The world is becoming a place where apologies are harder to deliver but more important than ever. Business owners, afraid of opening themselves up to a lawsuit, are reluctant to acknowledge wrongdoing but in the process, have made their customers feel less valued.
It’s time to rid yourself of the fear of litigation. Of course, if you are concerned about legal action, speak to an attorney before speaking to the affected party but in most cases, there’s no reason not to say you’re sorry when the situation warrants. (And even sometimes when it doesn’t.)
An apology serves a number of healthy purposes:
- It takes the energy out of conflicts. How can somebody continue to be mad if you acknowledge that they are right?
- It separates the past from the future. The incident is in the past but the solution allows for moving forward into the future.
- It removes the defensive posture. When a person isn’t defensive, they’re more likely to listen.
Avoid the insincere apology
You’re in business because you care about your customers. For that reason, you want to see them happy with their experiences with your business. This is why an apology is so important.
An insincere or empty apology, however, can do more harm than good. Avoid saying, “I’m sorry you feel that way,” “You have to take some responsibility in this too,” and any other wording that attempts to focus some part of the blame on the customer.
How to Apologize Correctly
1) Apologies should be face to face. Apologies are personal. They don’t work well if sent by email or text message. If it can’t take place in person, Skype, Face time, or GoToMeeting are viable alternatives. If those aren’t available, make a phone call.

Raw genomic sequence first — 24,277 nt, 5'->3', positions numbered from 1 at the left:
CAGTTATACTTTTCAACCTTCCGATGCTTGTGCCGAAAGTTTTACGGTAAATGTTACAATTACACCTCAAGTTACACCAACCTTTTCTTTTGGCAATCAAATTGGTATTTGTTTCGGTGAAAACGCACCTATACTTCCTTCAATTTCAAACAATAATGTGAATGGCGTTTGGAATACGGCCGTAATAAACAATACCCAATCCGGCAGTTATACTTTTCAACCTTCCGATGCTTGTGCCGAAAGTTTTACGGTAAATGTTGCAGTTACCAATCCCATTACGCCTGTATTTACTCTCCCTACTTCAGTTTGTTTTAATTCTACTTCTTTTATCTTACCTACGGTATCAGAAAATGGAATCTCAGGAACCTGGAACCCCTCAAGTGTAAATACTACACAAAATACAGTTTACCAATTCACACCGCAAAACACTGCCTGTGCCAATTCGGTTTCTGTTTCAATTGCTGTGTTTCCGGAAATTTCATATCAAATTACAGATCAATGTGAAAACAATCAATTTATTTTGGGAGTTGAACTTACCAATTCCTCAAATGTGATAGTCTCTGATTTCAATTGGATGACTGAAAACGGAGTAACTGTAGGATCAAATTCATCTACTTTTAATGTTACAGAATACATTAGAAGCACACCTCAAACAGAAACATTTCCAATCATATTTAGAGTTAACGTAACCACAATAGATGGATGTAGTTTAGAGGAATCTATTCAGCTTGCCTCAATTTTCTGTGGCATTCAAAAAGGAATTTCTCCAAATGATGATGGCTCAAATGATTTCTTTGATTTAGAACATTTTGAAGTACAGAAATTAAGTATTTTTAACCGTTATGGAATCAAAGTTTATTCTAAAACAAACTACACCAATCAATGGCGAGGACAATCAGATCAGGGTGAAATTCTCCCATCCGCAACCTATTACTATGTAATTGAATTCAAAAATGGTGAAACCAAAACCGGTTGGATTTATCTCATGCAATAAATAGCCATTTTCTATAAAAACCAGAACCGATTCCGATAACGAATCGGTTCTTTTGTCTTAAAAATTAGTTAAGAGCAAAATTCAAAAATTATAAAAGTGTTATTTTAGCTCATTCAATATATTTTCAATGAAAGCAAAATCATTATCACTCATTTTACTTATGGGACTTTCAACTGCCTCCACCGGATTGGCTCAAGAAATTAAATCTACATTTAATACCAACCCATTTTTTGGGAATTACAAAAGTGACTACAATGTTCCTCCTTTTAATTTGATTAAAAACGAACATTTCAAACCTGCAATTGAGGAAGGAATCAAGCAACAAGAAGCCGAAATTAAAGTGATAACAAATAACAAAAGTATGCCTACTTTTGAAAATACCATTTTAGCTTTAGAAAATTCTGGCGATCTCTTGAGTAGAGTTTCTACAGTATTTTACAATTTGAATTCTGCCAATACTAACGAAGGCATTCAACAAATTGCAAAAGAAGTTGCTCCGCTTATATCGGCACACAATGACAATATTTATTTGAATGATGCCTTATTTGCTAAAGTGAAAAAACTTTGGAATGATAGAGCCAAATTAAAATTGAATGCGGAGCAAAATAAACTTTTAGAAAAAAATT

2) Just apologize. Don’t explain-. When somebody tells you that they are sorry and follows it up with a long explanation of why the incident happened, you probably hear it as an excuse. You likely hear the excuse or reason as the person saying, “I’m sorry but here’s why it’s not all my fault.”
Instead, just apologize and later offer to discuss what happened only after the apology is accepted. Let them know that discussing the issue isn’t necessary but it may help to keep it from happening again.
3) Take more of the blame than you should. In most conflicts, each side shares a significant portion of the blame but as the business owner who would like to see the customer come back, you need to shoulder most of the blame regardless of who is right. Remember that this isn’t a relationship of equals. There’s likely enough competition in your space that customers have other options.
4) Business is no place for feelings. Customers will sometimes be mean. They will make attacks personal, and your first response will be to fight back. There are some instances where losing their business is best but for all of the others, practice not taking peoples’ words personally. Listen to them, and offer a sincere apology regardless of the wording they use.
Remember that being right, stating your case, and defending your personal honor to somebody who is already upset doesn’t result in repeat business. Putting up an emotional wall when they yell, saying you’re sorry, and asking for another chance is what makes money.